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I'm doubtful that IH would design a mounting frame that isn't stronger than the tractor can pull, but I want your thoughts here before I do anything dumb. Should I be concerned about attaching an implement to the universal mounting frame, that uses most of the power of the tractor? Especially with no shock loading, I'm guessing the tractor would die well before the front casting broke. The universal mount itself is also a concern...those pieces at the ends of the lift arms don't look too beefy.
I don't know if this would actually max out the Cub's HP, or if I even want it belly-mounted anyway, but I'd just like to know if I should be concerned about this sort of thing.
Perhaps a better explanation of what you want to do would yield better advice.
MD, Deep Creek Lake
"1950 Something" Farmall Cub
1977 International Cub w/FH
1978 International Cub
1948 Farmall Super A
1951 Farmall Super C w/FH
In 12 years I have never had a concern with the UMF. I am not sure what concerns you have about the UMF - it is rather robust and will handle any implement that IH designed for the Cub. I have used certain sections of the UMF with my old snow plow setup and it was very heavy but posed no problems at all for the UMF and the hydraulics. I am curious about why you are concerned about belly mounting any IH implement or IH approved implement. Can you clarify?
Check out the Cub Implement Manuals. Manuals such as the Cub-144 Cultivator show the UMF and it's mounting instructions.
I would think it would handle any kind of steady pull, but if it was under a hard pull and got a sudden shock,such as catching on a rock,etc. it may be hard on the front of the tractor, primarily the casting where the frame mounts, or the radiator casting.
"The Constitution is not an instrument for the government
to restrain the people, it is an instrument for the people to restrain the
government lest it come to dominate our lives and interests." Patrick Henry
Fundamentally, I think the mounting frames are plenty strong enough, at least for what IH intended them for. But there are conditions you need to think about if you are making someting yourself or adapting something that wasn't originally intended for a Cub. Another factor to consider is how worn they are. I have seen plenty of them broken and welded, usually at the beam brackets (at the front end of the round gang beams). These same ones are usually a loose fit. Any looseness magnifies the effect of sudden shock (as John mentioned). The bolts on the bottom of each beam bracket can be tightened to remove the looseness, as can the bolts on the front of the tool bar clamps. Keeping these maintained goes a long way towards avoiding breakage. Some are worn enough that tightening the bolts won't take the slop out. A thin sleeve might be a way to tighten them up. I've never tried that but If I was going to use one a lot, I might give it a try.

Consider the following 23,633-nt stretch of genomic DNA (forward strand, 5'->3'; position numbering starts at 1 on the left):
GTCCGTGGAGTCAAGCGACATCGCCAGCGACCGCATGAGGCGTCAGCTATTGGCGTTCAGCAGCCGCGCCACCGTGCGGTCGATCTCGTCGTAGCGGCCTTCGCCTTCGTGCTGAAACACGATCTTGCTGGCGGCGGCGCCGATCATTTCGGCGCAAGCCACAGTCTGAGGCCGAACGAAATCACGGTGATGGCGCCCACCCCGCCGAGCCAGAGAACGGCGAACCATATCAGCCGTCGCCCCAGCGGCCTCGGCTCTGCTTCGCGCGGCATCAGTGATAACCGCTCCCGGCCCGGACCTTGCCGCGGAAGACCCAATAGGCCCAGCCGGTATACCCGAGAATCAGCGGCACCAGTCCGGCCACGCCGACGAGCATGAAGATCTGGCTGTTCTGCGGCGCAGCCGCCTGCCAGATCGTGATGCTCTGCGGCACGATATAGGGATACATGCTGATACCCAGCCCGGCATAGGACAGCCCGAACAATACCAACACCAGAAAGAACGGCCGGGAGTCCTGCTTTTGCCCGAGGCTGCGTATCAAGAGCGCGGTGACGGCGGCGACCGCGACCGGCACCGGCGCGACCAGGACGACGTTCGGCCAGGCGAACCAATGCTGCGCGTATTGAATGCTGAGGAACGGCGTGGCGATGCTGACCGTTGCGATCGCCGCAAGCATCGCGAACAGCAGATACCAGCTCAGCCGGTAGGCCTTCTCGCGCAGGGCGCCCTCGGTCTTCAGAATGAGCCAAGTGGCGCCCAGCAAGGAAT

Originally, the most common uses for the mounting frames were for cultivators and planters. For the cultivators, most of the groundworking tools were either spring mounted, spring trip or friction trip so they would give if they strike something. Ones that were simple solid mounts were expected to be used at slow speeds. Example like this are the knife weeders, ducks foots etc. used with small vegetables. If you use a tool bar type implement, you have to be concerned about how wide you are working. In normal operation, you will have essentially even force back on both mounting frames. If you slam into a rock out on an end of a tool bar, you not only have added force (with leverage) back on the side that hit, but the opposite side will be slammed forward. Combine that with some worn/loose frames and you have the perfect storm for a broken beam bracket. So going wider means going slower.
By the way, my cultivator comments also partially apply to the planters. The runner planters have a knife that will ride over most obstructions. The lister type opener of the blackland planters has a built-in friction break for when it hits an obstruction.
So my answer is that it depends on just what you want to use and how you do it. A little judgment plus a little maintenance should keep you out of trouble.
As Jim said, they're pleanty strong enough for what they were intended, and it really depends on what you're thinking.
From an engineering standpoint, the attachment points on the tractor, and the arms themselves were designed for a certain purpose, and they all seem really strong. They are designed for a certain vertical force (up/down) which they seem way over-engineered and much stronger than necessary. They were also designed for a certain horizontal or lateral force (side to side). This one gets really tricky and would be hard to determine how strong the attaching points really are.
If you're thinking of modifying them to use for more lifting or engaging power, or where you are applying more vertical force UNDER THE TRACTOR, then I would not be too concerned.
If you're thinking of modifying them to pull way out at the ends of the arms, either lifting something heavy, or applying a lot of force right at the end of the arms, then I would be very cautious about it. The farther you are away from the attachment mounting points, the more leverage you have, and the easier it would be to break the tractor itself at the mounting points.
Think of the cheater pipe you add to a pipe wrench to loosen a fitting. Yea, it works and even works really easy, but it's also really easy to bend the pipe wrench. Start putting too much leverage on those cast iron attachment points and they won't bend, they'll just break.
1951 Farmall Cub, Cub Cadets 102, 104, 1811, 1864, Simplicity Legacy XL 4x4 Diesel with FEL, 60" mower, 50" Tiller
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